• 3 years ago · Quote · #46

    Estragon

    Twobit wrote:
    I remember reading that in the USSR there was indeed a concern that blindfold chess may be "brain damaging". They felt that such an intense thinking utilizing a particular part of the brain may somehow overstrain the part resulting in damage. Some players, Capablanca comes into mind here, died of stroke in the middle of a game (he played against 5 once, blindfolded). There was a number of famous players who succumbed to mental illness, like Rubinstein (played blindfolded against one). There is Morphy, who died of stroke, had possibly mental illness and played blindfolded against 5. Then there is the classic story of Stefan Zweig ("The Royal Game"), showing that once one is internalizing too much, this may unhinge him from reality. I still believe that blindfold may improve your board awareness, but does not improve significantly the calculating abilities.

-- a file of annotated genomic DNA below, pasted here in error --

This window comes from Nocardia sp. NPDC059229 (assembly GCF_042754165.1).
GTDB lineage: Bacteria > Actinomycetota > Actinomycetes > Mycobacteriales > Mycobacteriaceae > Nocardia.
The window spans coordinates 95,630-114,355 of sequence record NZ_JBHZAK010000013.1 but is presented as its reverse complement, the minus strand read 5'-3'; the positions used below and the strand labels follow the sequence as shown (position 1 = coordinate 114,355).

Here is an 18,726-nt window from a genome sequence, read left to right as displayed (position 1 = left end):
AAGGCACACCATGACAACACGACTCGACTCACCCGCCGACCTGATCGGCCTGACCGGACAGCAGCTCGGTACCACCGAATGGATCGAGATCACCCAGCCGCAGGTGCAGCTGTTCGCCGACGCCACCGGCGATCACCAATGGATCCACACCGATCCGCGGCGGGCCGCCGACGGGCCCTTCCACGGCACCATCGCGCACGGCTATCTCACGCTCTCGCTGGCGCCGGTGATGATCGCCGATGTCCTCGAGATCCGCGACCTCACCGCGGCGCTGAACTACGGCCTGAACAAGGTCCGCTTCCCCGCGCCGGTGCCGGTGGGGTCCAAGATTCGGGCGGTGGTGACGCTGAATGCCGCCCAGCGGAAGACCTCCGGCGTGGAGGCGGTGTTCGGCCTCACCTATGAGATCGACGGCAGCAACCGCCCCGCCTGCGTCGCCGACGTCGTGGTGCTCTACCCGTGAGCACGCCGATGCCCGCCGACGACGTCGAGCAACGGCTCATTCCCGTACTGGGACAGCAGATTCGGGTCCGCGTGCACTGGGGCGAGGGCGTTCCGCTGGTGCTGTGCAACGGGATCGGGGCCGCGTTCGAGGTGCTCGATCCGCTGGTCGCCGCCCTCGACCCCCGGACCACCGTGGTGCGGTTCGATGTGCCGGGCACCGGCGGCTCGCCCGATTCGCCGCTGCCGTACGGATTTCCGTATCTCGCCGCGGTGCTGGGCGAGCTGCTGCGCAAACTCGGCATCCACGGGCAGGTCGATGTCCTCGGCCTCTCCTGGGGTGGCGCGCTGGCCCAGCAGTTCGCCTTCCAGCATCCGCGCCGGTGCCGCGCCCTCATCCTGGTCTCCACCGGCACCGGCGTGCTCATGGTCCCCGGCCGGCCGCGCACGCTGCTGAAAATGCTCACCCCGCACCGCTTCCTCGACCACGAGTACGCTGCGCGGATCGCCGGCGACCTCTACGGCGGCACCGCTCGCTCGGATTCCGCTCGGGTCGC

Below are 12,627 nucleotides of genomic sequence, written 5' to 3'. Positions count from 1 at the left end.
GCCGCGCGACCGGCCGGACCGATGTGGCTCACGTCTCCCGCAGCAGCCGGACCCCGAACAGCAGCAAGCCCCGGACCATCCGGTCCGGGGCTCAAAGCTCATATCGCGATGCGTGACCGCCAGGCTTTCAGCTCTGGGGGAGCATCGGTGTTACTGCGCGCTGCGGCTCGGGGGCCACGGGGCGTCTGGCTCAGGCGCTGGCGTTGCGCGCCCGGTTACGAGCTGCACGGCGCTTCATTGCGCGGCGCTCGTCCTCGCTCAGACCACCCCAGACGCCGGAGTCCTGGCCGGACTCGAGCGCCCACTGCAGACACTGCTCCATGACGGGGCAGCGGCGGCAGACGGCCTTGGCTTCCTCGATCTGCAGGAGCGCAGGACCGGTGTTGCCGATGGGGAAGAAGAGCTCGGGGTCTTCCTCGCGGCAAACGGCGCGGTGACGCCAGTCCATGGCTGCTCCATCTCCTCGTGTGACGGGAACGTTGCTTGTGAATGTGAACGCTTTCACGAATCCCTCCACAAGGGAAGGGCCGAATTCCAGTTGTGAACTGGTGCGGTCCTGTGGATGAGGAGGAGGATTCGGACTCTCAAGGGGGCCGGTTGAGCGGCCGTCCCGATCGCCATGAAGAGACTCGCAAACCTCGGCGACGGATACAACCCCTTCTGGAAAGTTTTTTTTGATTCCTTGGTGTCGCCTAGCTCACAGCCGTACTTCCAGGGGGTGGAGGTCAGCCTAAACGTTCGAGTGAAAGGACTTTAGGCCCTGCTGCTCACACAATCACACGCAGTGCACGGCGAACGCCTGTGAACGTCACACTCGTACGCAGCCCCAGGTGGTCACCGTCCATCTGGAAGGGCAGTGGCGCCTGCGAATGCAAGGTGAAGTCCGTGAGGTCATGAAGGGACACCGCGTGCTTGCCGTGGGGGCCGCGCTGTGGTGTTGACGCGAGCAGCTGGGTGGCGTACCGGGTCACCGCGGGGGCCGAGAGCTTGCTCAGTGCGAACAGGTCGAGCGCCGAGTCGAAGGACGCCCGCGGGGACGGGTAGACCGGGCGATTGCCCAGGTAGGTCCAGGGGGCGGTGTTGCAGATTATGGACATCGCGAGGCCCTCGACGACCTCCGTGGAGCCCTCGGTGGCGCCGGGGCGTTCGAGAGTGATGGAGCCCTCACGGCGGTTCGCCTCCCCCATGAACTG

It's true the Soviets discouraged blindfold play, and there is little of it in Soviet praxis, which explains why Tal was not known for it.

     

    But Capablanca wasn't playing when he had his stroke.  He had just arrived at the  old Manhattan Chess Club when he became confused and was unable to take off his overcoat.  He collapsed on the floor there, and died in the hospital a few hours later.

  • 3 years ago · Quote · #47

    The_Storm1

    Lolz wow man a lot of ppl left comments for you...

    well... I love this topic I have a book talking about it in one chapter of it...

    as a matter of fact I have a lot of books of chess... but this topic in particularly I like it very much...

    good jop

  • 3 years ago · Quote · #48

    Nerves